But another variable came into play. That is the huge reduction in smolt to adult survival rates (SAR). With SAR of 5 to 10%, the wild run escapement can expand relatively quickly to fill the early run timing void in a few generations. With SAR at 1% and sometimes less, it will take a very long time for that process to occur. It can and probably will still happen; it's just going to take a long time.

Puget Sound pink salmon runs have been volatile for as long as anyone knows, generally less than 2 or 3 million until about 1999. Then through the 2011 cycle there were unprecedented - as far as we know - increases where the returns came in at up to about 14 million. Then when we got some regular winter floods, the pink runs crashed back to "normal" or lower levels for the last few cycles. Given the extreme ranges of pink salmon run sizes to PS over the period of record, I don't think anyone can give a realistic estimate of PS for the productivity and carrying capacity for pink salmon. Only that runs can range from about 1 million to as much as 14 million.

Chum salmon have crashed throughout PS, more in the north sound than the south. The causes appear to be both environmental and some over-fishing. Usually when over-fishing stops, run sizes rebound. But if negative environmental pressures coincide with the period when a run should rebound, it stands to reason that runs would remain depressed. I don't know, but I think that is what is happening. There has been a lot written in the scientific literature recently about the huge hatchery releases of pink and chum salmon from Alaska and Japan. The inference is drawn that this is depressing survival rates and run sizes throughout the north Pacific Ocean and is quite possibly limiting Chinook salmon survival rates as well.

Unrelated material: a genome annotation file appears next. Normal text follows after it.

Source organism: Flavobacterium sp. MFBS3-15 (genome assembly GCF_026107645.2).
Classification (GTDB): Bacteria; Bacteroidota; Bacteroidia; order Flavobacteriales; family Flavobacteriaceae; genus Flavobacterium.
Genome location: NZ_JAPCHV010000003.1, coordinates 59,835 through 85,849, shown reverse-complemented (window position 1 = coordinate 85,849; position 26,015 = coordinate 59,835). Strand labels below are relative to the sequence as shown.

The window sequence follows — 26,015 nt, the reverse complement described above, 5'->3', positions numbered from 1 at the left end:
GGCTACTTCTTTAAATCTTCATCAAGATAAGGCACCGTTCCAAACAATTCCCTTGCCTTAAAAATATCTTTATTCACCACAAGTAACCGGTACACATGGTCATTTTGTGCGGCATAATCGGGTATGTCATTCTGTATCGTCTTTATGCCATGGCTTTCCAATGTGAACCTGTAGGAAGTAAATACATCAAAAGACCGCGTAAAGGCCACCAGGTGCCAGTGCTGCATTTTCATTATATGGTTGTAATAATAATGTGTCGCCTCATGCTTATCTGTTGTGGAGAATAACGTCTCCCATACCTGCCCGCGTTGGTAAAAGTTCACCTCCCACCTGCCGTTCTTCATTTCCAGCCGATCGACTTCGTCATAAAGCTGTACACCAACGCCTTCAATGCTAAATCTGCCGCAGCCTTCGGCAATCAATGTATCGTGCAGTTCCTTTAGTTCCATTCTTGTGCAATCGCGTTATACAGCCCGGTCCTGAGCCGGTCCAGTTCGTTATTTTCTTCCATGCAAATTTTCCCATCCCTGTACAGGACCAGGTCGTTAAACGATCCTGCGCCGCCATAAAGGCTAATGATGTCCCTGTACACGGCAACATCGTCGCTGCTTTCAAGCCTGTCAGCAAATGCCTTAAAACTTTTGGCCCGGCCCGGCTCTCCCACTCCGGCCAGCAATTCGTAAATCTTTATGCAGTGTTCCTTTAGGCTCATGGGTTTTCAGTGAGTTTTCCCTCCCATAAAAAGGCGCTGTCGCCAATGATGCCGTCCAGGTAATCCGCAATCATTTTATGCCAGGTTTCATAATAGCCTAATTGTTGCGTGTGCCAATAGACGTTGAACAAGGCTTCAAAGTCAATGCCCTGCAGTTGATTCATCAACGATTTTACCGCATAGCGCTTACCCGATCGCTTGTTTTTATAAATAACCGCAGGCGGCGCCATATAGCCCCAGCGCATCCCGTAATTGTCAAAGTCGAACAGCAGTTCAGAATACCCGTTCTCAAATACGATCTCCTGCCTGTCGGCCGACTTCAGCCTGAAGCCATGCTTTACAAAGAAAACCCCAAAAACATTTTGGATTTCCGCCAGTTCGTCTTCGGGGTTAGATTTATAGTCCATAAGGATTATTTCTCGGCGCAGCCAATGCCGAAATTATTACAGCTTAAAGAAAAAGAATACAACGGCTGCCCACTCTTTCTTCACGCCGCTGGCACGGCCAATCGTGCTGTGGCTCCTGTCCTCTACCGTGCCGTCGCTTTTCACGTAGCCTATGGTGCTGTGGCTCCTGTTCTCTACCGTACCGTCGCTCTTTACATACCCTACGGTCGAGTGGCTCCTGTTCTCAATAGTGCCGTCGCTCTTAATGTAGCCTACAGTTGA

A key take home message from me is that the situation we are witnessing is very highly unlikely to be remedied by planting more hatchery fish. In all likelihood, doing so would only contribute to making the current problems even worse. I think salmon and steelhead are in for bad times for the foreseeable future. And, . . . I sure hope that I am wrong.

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#1035342 - 07/28/20 10:06 AM Re: your opinion [Re: RICH G]
Carcassman Offline
River Nutrients

Registered: 11/21/07
Posts: 5883
Loc: Olema,California,Planet Earth
To my mind, a stream like the Lyre should be stocked heavily with steelhead. As Salmo said it is short and non-productive. It is also very accessible to walking angler. The tradeoff is that you don't plant other streams.

I don't understand why everywhere has to fished to death; harvest what nature provides.

I also think that the current crash in salmon, SRKWs, and seabirds south of AK is tied very closely to the pink and chum hatcheries up there and in Japan and Russia. They are eating the zooplankton (demonstrated in the literature). So, planting all those hatchery fish destroys fisheries. Who would have thunk it?